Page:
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One out of approximately 9,000 children in Latvia suffers from spinal muscular atrophy. The neuromuscular disease gradually destroys motor neurons, leading to difficulty sitting, getting up, breathing and eating. The sooner the disease is "caught", the higher the expectations of the child to live as fully as possible. This summer, Children's Clinical University Hospital (CCUH) started treatment for a 17-days-old baby who was diagnosed with this genetically inherited disease in a pilot study of newborn screening conducted jointly by the hospital and the Scientific Laboratory of Molecular Genetics of Rīga Stradiņš University (RSU). This is not only the first case in Latvia when spinal muscular atrophy has been diagnosed and treatment has been started already in the presymptomatic stage, but also a direct example of how medicine is changing from therapeutic to largely preventive.

The digitalisation of the health sector is essential to this process, shortening the time from research in this field to helping a specific patient.

Patients, current and prospective doctors and nurses, as well as scientists would benefit from the digitisation of health sector processes. One of the industry's flagships – RSU – sees progress in the national digital health strategy, says RSU Vice-Rector for Science Agrita Kiopa and social anthropologist, local consultant of the World Health Organisation (WHO) in Latvia Mārtiņš Daugulis.

The digital present, not the future

The example with the baby is a good illustration of the development of personalised, genetic-based medicine. Each of us has our own unique genetic and molecular profile that makes us susceptible to certain diseases. Knowing this genetic profile, physicians can make more timely and accurate decisions, which in turn prolongs our lives,’ emphasises RSU Vice-Rector for Science. However, this requires accessible, interoperable and complementary data, which is a particularly sensitive issue in the field of health care, as this data belongs to the individual himself. ‘In order to open up such data to studies and research, as well as to combine them with the data obtained in research, clear regulation and procedures are needed. Unfortunately, there is no such regulation in Latvia yet,’ so Kiopa.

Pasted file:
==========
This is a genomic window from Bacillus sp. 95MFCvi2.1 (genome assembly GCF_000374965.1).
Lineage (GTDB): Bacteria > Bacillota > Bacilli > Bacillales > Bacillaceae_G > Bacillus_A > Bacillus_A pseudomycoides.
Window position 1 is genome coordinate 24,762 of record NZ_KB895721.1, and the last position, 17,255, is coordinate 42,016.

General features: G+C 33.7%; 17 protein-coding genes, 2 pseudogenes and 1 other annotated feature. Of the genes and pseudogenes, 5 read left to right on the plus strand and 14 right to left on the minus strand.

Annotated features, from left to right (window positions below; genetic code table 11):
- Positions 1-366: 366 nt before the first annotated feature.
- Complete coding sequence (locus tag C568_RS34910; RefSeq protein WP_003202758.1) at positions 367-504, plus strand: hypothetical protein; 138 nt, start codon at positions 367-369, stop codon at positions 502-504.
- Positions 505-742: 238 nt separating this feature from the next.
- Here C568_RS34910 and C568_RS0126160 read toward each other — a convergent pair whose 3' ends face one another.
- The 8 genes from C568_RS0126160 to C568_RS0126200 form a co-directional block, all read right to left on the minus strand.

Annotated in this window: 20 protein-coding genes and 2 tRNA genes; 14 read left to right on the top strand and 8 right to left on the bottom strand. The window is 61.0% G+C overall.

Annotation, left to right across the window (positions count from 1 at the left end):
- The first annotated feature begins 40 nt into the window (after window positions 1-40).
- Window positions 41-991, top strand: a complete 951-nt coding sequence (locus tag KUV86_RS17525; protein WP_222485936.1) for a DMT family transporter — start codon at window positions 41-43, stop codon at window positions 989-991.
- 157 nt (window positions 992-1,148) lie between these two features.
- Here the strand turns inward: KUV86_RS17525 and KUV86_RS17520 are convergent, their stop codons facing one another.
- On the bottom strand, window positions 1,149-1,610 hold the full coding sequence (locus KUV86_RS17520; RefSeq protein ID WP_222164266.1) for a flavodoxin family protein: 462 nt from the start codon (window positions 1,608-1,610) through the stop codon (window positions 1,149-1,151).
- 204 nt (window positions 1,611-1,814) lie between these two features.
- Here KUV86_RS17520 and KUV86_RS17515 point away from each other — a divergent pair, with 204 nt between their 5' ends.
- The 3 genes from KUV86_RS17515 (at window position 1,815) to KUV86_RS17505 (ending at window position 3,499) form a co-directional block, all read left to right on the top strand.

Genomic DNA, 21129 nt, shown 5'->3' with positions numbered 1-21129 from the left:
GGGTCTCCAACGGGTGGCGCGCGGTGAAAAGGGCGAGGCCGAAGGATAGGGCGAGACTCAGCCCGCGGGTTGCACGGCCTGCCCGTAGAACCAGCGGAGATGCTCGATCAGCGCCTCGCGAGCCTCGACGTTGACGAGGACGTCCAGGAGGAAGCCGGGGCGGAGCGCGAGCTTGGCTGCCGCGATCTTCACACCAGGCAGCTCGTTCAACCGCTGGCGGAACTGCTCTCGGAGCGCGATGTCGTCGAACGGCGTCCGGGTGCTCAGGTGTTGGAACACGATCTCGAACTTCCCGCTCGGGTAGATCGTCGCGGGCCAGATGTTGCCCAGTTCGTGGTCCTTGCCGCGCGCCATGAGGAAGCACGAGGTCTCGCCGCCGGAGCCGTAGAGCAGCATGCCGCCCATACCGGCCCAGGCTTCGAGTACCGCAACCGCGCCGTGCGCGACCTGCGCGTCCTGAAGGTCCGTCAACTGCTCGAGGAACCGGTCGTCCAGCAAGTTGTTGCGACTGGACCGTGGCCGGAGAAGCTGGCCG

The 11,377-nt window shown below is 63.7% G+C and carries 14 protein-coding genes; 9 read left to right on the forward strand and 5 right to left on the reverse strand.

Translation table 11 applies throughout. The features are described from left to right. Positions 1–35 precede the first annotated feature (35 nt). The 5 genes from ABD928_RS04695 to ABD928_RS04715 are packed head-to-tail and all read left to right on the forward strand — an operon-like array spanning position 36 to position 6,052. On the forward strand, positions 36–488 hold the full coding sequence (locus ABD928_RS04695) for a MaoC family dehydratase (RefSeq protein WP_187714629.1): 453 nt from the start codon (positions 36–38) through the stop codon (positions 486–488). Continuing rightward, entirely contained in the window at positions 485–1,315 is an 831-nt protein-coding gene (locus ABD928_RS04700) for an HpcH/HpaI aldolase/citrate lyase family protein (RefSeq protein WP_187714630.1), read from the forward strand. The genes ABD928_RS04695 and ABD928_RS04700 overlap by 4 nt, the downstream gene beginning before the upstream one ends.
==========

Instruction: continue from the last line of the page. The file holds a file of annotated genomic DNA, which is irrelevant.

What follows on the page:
agrita_kiopa_martins_daugulis.jpgWe are digitising not because it is modern, but because it will bring real benefits to doctors, patients and scientists – so RSU Vice-Rector for Science Agrita Kiopa and political scientist, social anthropologist and WHO local consultant in Latvia at digital think tanks Mārtiņš Daugulis explained the central idea of the national digitalisation strategy.

The Vice-Rector also emphasises the positive development that is taking place under RSU’s wing. Two open access repositories related to the European Open Science Cloud have been created, a bioinformatics unit is operating at the university, which is gradually growing with the involvement of students, and this year a new study programme in English Biostatistics will be launched. ‘We are also pleased about other events that are making us more prepared for the digital health care system, which is basically already knocking on the door. Digital and Visual Technology Centre is being created at the RSU Institute of Stomatology, which is part of the consortium of the Baltic Biomaterials Centre of Excellence established in the Horizon 2020 Teaming programme. Our teaching staff take the opportunity to participate in exchanges, going to the USA, University at Buffalo under EU funding programmes to learn about IT integration in higher education, and there are many other great examples,’ says the Vice-Rector for Science, emphasising that further digitisation of health care sector and health-related education requires serious public investment and political will.